Fry, turkey, fry
Somewhere between touch football and the good china, Thanksgiving’s gone the way of lawn chairs in the driveway.
That’s because lawn chairs in the driveway are what it takes to put on a good turkey-frying shindig, and that’s what Thanksgiving has turned into for a growing number of families. Pink flamingos not required.
Realtor Reneé Davy Oakum has been frying turkeys with her husband, Todd, who owns Declaration Title, for the past five years. Their tradition started when they spent Thanksgiving with friends in Costa Rica. “The guys were talking about frying turkeys, and Todd was like, ‘Absolutely, I can do this,’” Reneé says. Once he started, “word got out that someone was deep-frying turkeys, and because our friends who owned the house knew everyone, Todd ended up frying about 15 turkeys that day.” Turkeys traveled to friends’ houses and boats, and a few even flew with friends to Panama.
Reneé and Todd took their new tradition home, and Thanksgiving now sees them pulling up chairs for friends and family around a fryer in their driveway. “Ten or 12 friends come over, and we sit around and socialize and watch the turkey fry,” Reneé says. “Todd’s got it down to a science.”
Todd’s secret, she says, is a mix of herbs and garlic that he injects into the turkey Thanksgiving morning, before frying it. (The frying itself takes about 12-15 minutes. Generally, fried turkeys are no more than 12 pounds; any bigger, and the oil will overflow in a standard-sized fryer.)
“We do both types [of turkey], deep-fried and traditional,” Reneé says. “But the deep-fried goes first, hands-down. It’s so moist and flavorful. It tastes kind of like a really yummy roasted chicken.”
Ruth Meric, a caterer at Jackson and Company, says her sister in Louisiana takes turkey frying to the next level. Every Thanksgiving, she hosts a bring-your-own-turkey frying party made extra festive with Bloody Marys, milk punches and cheese straws. Ruth’s sister doles out time slots and then tags every turkey that comes to the house with special metal tags that she etches with family names – nobody goes home with Butterball when they brought Mary’s Free-Range Heritage.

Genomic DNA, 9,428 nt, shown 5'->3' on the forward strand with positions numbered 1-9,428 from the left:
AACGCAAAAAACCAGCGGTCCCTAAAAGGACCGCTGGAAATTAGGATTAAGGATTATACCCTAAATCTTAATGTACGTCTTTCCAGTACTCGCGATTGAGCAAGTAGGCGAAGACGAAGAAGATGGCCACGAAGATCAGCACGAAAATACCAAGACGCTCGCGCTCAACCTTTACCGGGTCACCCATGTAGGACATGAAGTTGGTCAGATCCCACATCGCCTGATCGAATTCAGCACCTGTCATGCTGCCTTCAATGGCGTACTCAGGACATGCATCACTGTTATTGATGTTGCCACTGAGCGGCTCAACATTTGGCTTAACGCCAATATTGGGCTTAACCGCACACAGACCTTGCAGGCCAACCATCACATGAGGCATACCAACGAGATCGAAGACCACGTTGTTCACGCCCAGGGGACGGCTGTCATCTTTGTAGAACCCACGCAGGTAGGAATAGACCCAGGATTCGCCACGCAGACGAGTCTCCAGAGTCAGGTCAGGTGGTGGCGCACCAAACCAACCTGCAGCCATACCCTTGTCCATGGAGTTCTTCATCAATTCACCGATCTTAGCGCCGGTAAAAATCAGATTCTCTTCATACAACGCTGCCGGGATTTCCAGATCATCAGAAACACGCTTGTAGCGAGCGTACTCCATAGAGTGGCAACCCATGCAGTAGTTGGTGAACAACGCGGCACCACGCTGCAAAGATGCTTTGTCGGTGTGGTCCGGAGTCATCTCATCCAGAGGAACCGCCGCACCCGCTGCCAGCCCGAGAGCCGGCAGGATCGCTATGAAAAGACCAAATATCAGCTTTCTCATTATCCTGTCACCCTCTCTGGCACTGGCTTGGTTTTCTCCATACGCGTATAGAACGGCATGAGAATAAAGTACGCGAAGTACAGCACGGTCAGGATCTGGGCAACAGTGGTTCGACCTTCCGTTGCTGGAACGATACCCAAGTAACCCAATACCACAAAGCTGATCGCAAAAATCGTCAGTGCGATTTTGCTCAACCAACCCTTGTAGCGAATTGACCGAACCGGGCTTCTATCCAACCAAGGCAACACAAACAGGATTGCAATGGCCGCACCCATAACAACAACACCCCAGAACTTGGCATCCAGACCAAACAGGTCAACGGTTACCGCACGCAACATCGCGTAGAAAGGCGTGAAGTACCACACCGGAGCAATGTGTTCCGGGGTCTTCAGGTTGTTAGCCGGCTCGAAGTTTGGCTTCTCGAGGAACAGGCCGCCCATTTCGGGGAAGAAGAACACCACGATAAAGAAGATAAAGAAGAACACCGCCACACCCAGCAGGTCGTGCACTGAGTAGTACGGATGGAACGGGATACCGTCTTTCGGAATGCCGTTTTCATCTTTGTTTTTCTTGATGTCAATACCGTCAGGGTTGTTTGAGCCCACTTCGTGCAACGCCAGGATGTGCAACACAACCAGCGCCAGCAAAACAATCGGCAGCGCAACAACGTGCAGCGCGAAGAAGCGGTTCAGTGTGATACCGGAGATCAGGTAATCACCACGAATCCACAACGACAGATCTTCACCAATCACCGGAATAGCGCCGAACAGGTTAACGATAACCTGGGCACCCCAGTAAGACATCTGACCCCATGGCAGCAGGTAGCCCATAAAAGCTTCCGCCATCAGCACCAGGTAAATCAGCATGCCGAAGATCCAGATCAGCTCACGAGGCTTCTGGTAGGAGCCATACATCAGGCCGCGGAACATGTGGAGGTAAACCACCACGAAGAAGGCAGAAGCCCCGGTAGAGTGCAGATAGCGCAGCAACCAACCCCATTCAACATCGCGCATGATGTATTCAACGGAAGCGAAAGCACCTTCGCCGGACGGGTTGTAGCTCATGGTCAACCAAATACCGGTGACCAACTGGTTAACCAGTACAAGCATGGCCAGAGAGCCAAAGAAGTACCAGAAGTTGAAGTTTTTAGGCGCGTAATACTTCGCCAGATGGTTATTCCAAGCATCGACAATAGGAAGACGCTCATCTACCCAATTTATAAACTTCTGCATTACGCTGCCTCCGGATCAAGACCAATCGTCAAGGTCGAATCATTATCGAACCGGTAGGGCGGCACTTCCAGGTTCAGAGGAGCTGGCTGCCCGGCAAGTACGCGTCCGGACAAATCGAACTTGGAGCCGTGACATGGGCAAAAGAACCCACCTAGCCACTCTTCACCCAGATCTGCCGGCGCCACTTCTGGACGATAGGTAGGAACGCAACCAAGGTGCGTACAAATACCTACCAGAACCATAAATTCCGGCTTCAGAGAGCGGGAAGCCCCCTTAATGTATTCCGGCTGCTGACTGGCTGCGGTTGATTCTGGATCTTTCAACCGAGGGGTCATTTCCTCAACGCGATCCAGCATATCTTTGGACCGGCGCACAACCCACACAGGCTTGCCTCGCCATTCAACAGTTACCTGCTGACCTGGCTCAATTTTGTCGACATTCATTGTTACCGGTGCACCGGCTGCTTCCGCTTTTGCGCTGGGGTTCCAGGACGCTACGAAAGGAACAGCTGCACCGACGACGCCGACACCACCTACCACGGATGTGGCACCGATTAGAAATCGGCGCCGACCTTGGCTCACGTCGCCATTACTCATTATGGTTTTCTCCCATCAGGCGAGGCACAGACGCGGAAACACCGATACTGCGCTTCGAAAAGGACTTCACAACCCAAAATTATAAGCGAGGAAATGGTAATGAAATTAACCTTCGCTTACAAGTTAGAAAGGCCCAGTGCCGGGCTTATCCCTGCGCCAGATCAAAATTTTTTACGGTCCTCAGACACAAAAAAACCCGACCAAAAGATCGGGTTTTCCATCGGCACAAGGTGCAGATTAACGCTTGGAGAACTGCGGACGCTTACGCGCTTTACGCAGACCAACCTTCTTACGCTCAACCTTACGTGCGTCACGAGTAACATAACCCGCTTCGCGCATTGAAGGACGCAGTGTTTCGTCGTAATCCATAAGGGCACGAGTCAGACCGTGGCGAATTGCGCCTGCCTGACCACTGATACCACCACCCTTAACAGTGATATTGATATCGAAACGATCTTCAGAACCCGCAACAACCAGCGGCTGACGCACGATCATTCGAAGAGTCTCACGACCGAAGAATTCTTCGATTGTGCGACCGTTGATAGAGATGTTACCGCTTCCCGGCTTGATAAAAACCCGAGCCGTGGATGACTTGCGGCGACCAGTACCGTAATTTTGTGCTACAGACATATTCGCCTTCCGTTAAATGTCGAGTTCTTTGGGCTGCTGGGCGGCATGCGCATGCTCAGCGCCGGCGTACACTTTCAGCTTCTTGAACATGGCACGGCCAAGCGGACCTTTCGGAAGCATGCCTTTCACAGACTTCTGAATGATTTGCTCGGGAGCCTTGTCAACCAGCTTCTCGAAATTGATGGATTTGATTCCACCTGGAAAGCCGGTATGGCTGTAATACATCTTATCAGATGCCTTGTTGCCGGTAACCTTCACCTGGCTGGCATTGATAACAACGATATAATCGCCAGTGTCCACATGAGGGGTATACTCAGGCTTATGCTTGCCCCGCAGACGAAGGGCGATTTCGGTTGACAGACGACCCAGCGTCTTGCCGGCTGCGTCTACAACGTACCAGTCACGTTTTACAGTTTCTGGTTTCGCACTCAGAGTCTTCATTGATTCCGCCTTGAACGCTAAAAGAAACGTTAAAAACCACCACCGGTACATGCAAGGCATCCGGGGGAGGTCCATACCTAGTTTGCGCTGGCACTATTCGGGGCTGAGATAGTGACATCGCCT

“She buys about 20 packs of all flavors of injections,” Ruth says of her sister. “People can pick their flavor when they get to her house, inject their turkey, and let it sit for a while, while they sit around and visit. It’s a fun way to see a lot of people Thanksgiving morning.”
In Houston, Karin and Gregg Donovan, a substitute teacher and IT portfolio manager, respectively, started an unexpected turkey-frying party tradition. Through their church, the couple signed up to be a host family for foreign-exchange students through the University of Houston’s International Friendship Program. They started in 2010 with three Chinese students.
“We were going to invite them over for Christmas dinner and thought it would be fun to have a turkey fry on Christmas Eve,” Karin says. “We invited friends and asked them all to bring a traditional American side dish so that the Chinese exchange students would go home with a turkey and some traditional holiday sides.
“We emailed invitations and included instructions on frying a turkey – what you’ll need, ingredients, injection-sauce instructions.” What ensued was two fryers set up in the Donovans’ back yard, about 15 families, each of whom brought their own turkeys to fry, and sides – green beans, pecan pies – for the exchange students to take home for their own Christmas Day celebration.
“When we invited [the exchange students and their families] to come to a turkey fry, they had absolutely no idea what we were talking about,” Karin says. “At the party they were looking at us like we were crazy people sticking [what looked like] gigantic chickens into giant vats of oil.”
At the party’s end, Karin’s husband Gregg thought to use the hot, leftover oil to fry Oreos, Twix and Snickers bars. Dredging the sweets through funnel cake batter and into and out of the oil proved tricky. “The Chinese students were looking at him not saying a word, and then finally they said, ‘Chopsticks would really come in handy here.’” Karin pulled some out of the kitchen, and the students “went to town with it. From then on we’ve always done it with chopsticks.”
Every year since, the Donovans have hosted a Christmas Eve turkey-frying party including new Chinese exchange students each year. The students have become part of the Donovans’ extended family (the family recently visited their exchange students in China), and an unexpected tradition continues.
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